I always thought that I can join as many nouns as I want together and in fact make all of them play the role of adjectives except the last one. But the other day I was told that there is no such rule. However I can provide many examples:

  • a Michael Bay film
  • repetitive strain injury
  • blue-collar worker
  • maternity leave
  • air pollution
  • noise pollution
  • water pollution

These are correct collocations, aren't they? Certainly I can "A film of Michael Bay", but "a Michael Bay film" seems even more natural for me. Also we have air pollution, noise pollution, water pollution, but not environment pollution. Environmental pollution. Am I right? Can I say environment pollution? If no, why? And yet if there is such a rule that describes why I can say air pollution instead of pollution of air, how does it called?

  • It's not clear to me what you mean by "an arbitrary number of nouns". Do you mean "add many nouns one after the other so they all act as adjectives" or "use any arbitrary noun as an adjective"? You can certainly do the first; you could refer to a car door handle button, for example.
    – stangdon
    Mar 16, 2021 at 18:19
  • Sure - you can say environment pollution. But that's one of those cases where we usually choose to use the dedicated adjectival form environmental pollution. And English doesn't actually have an adjective meaning "of Michael Bay", but quite why we don't rail against airy pollution isn't that obvious to me. Mar 16, 2021 at 18:20
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    @stangdon You are only half way there: Ford car door handle button replacement cost inflation estimate Mar 16, 2021 at 18:46
  • @stangdon; But don't forget it should be a "useful big round broken old red spotted Chinese steel car door handle button"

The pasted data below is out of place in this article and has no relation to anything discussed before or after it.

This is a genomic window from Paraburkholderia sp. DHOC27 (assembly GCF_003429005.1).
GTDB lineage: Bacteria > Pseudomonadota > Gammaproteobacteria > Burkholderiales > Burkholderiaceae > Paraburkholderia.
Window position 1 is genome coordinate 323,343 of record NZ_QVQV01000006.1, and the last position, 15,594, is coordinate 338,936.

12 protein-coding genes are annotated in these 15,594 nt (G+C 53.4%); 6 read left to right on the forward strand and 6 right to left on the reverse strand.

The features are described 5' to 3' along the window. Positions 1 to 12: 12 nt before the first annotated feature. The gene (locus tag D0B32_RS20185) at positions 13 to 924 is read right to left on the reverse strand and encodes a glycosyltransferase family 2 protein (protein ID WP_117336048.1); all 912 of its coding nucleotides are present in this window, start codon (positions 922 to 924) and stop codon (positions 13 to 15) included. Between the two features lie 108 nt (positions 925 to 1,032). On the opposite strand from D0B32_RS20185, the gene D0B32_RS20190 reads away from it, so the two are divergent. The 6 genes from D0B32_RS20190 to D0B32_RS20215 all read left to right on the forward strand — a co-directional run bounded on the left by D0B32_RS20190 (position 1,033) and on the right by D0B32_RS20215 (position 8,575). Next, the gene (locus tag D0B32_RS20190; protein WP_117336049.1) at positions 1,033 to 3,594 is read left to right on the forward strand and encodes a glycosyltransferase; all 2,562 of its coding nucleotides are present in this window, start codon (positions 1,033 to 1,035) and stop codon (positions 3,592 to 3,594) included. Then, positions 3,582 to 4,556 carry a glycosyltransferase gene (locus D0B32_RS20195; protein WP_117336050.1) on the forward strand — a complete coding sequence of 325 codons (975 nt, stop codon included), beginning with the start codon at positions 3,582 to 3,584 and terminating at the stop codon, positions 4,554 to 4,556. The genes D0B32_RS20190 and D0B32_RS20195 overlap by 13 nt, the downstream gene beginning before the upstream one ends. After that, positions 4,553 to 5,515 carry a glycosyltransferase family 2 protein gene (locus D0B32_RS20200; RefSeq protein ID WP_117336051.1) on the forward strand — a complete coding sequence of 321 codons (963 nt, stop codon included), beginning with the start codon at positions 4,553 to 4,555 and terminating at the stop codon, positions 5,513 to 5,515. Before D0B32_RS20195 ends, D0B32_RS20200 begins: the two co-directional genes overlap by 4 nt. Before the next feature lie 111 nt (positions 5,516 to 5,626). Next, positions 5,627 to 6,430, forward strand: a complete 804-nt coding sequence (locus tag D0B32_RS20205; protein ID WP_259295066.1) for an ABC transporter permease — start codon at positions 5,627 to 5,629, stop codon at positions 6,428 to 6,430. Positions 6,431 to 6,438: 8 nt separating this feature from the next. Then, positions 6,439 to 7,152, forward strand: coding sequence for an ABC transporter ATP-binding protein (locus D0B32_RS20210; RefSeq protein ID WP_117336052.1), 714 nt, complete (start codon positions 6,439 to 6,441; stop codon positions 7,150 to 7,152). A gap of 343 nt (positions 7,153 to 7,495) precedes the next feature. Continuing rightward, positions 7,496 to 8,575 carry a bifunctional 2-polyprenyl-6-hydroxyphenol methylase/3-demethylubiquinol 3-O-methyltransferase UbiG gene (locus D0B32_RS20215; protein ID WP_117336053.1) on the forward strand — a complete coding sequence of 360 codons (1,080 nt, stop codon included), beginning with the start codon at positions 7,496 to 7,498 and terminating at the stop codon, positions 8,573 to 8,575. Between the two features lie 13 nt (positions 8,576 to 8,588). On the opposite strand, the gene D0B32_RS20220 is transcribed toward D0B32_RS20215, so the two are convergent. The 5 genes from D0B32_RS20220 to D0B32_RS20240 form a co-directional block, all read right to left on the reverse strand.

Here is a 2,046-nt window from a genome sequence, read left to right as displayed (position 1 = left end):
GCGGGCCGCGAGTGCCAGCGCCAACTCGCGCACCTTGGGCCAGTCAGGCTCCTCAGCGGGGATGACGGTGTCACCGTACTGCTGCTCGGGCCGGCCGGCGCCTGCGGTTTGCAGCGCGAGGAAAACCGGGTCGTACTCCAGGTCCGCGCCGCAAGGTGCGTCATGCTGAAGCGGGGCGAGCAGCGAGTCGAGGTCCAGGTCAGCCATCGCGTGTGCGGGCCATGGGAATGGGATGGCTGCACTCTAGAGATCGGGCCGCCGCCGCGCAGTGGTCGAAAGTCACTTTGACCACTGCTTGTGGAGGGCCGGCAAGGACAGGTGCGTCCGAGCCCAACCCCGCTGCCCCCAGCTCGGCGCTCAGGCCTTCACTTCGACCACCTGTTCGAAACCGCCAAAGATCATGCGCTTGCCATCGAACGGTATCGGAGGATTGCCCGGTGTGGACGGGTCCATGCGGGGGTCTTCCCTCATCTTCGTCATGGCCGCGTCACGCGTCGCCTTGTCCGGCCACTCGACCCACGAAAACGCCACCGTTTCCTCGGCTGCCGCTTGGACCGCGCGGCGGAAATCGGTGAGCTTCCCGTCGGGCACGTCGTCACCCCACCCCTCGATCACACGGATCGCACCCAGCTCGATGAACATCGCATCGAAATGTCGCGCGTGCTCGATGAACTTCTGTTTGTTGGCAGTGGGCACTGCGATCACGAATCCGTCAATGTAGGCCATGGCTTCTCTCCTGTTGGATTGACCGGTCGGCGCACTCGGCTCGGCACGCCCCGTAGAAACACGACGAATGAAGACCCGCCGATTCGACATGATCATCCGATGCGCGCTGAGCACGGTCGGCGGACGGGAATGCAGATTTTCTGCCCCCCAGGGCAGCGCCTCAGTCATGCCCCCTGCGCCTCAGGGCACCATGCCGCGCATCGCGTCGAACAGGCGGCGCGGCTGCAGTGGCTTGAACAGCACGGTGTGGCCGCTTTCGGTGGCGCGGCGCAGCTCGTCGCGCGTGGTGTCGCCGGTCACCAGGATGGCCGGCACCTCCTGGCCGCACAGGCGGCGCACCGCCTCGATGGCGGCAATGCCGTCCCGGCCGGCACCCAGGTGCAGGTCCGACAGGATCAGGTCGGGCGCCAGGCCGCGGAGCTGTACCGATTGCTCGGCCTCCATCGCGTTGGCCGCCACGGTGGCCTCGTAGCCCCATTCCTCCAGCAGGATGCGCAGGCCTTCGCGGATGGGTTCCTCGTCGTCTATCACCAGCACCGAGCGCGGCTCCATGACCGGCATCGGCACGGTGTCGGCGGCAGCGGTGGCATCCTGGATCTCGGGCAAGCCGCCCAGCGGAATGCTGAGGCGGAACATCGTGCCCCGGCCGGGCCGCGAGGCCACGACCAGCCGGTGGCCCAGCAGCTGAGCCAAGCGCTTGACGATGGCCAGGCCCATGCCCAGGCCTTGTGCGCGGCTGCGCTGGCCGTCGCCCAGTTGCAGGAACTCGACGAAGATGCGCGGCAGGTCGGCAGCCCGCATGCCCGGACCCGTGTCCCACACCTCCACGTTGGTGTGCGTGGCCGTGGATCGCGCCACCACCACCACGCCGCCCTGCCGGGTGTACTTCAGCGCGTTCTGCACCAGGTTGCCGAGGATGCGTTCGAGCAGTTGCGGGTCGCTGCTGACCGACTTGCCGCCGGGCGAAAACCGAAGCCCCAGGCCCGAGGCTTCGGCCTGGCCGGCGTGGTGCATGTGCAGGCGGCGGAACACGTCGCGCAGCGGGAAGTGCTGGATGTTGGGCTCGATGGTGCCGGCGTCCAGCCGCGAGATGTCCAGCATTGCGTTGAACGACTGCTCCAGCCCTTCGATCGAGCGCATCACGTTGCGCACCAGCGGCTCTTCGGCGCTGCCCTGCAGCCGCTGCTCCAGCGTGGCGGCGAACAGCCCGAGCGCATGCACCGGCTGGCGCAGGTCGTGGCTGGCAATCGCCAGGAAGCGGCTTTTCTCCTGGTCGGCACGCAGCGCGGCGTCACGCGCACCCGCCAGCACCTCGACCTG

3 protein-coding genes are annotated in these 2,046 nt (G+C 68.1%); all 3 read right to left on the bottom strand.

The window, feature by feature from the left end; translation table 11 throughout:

– Brad
    Mar 17, 2021 at 1:49
  • @stangdon yes. The first one. "add many nouns one after the other so they all act as adjectives"
    – TheCrilon
    Mar 17, 2021 at 5:41

1 Answer 1


According to the rules of English grammar, you can make infinitely long sequences of noun adjuncts.

Your examples are idiomatic, and could even be lengthened by adding more attributive nouns:

  • a Michael Bay film festival
  • a Michael Bay film watching party
  • a Michael Bay blockbuster film watching party
  • a Michael Bay blockbuster film watching party analysis

As you can probably see, when the phrases get longer, they're more likely to be misunderstood. In that last example, you have to read eight words before you discover what kind of activity is being described (an analysis, not a party, or a film, or a film maker).

While the language's grammar permits such phrases, they tend to be rare because there are usually better ways of conveying the same information. For example, this is a headline that was published by BBC News: "Dawlish pub car park cliff plunge man rescued." That sentences uses six nouns that all modify "man." Newspapers like this kind of phrasing because it's compact, but for normal speech, it would be much preferred to say, "Emergency medical technicians rescued a man whose car plunged off of the cliff at the edge of a Dawlish pub's parking lot."

Knowing the "rule" - that you can chain together attributive nouns - is helpful, but whatever rule exists cannot tell you whether a specific attributive noun chain is idiomatic. As we've seen, length is one consideration, but there's no rule about that - often times a single attributive noun is less idiomatic than the adjectival version. For example, "spine surgery" is more common than "spinal surgery," but "spine cord" is so uncommon, it will sound wrong (it's "spinal cord").

Unfortunately, the only way to know which phrasing is "correct" is to listen to and read a lot of English.

  • Noun adjunct or attributive nouns, that is the name of the grammar construction that I've been casting about for! And thank you for explaining this "spine surgery"/"spinal cord".
    – TheCrilon
    Mar 17, 2021 at 9:08
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    The six nouns in "Dawlish pub car park cliff plunge" don't individually modify "man". There are several layers of modification involved: first "plunge" is modified by "cliff" to form the nominal "cliff plunge". Similarly, "car park" forms a nominal which is modified by the nominal "Dawlish pub" to give the nominal “Dawlish pub car park”. The nominal "Dawlish pub car park” then modifies “cliff plunge" and finally the upper nominal “Dawlish pub car park cliff plunge” modifies “man”. I think!!
    – BillJ
    Mar 17, 2021 at 11:46

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